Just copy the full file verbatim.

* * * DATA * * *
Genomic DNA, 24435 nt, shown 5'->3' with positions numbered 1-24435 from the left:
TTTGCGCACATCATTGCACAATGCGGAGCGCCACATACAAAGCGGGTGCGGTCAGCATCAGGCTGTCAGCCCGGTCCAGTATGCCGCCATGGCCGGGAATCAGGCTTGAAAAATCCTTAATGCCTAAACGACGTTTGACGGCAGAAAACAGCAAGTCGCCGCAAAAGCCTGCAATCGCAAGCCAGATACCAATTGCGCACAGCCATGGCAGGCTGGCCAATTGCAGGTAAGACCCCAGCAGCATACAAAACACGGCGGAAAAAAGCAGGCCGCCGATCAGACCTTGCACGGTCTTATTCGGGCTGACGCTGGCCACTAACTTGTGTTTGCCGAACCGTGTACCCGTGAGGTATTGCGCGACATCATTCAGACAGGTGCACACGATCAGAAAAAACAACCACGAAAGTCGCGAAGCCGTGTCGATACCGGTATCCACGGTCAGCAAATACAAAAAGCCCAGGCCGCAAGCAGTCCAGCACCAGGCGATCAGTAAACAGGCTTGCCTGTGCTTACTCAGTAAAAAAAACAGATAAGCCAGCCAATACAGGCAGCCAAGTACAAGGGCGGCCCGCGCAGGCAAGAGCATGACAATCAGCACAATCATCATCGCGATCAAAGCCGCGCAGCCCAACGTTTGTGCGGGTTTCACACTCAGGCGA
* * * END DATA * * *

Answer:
Genomic DNA, 24435 nt, shown 5'->3' with positions numbered 1-24435 from the left:
TTTGCGCACATCATTGCACAATGCGGAGCGCCACATACAAAGCGGGTGCGGTCAGCATCAGGCTGTCAGCCCGGTCCAGTATGCCGCCATGGCCGGGAATCAGGCTTGAAAAATCCTTAATGCCTAAACGACGTTTGACGGCAGAAAACAGCAAGTCGCCGCAAAAGCCTGCAATCGCAAGCCAGATACCAATTGCGCACAGCCATGGCAGGCTGGCCAATTGCAGGTAAGACCCCAGCAGCATACAAAACACGGCGGAAAAAAGCAGGCCGCCGATCAGACCTTGCACGGTCTTATTCGGGCTGACGCTGGCCACTAACTTGTGTTTGCCGAACCGTGTACCCGTGAGGTATTGCGCGACATCATTCAGACAGGTGCACACGATCAGAAAAAACAACCACGAAAGTCGCGAAGCCGTGTCGATACCGGTATCCACGGTCAGCAAATACAAAAAGCCCAGGCCGCAAGCAGTCCAGCACCAGGCGATCAGTAAACAGGCTTGCCTGTGCTTACTCAGTAAAAAAAACAGATAAGCCAGCCAATACAGGCAGCCAAGTACAAGGGCGGCCCGCGCAGGCAAGAGCATGACAATCAGCACAATCATCATCGCGATCAAAGCCGCGCAGCCCAACGTTTGTGCGGGTTTCACACTCAGGCGA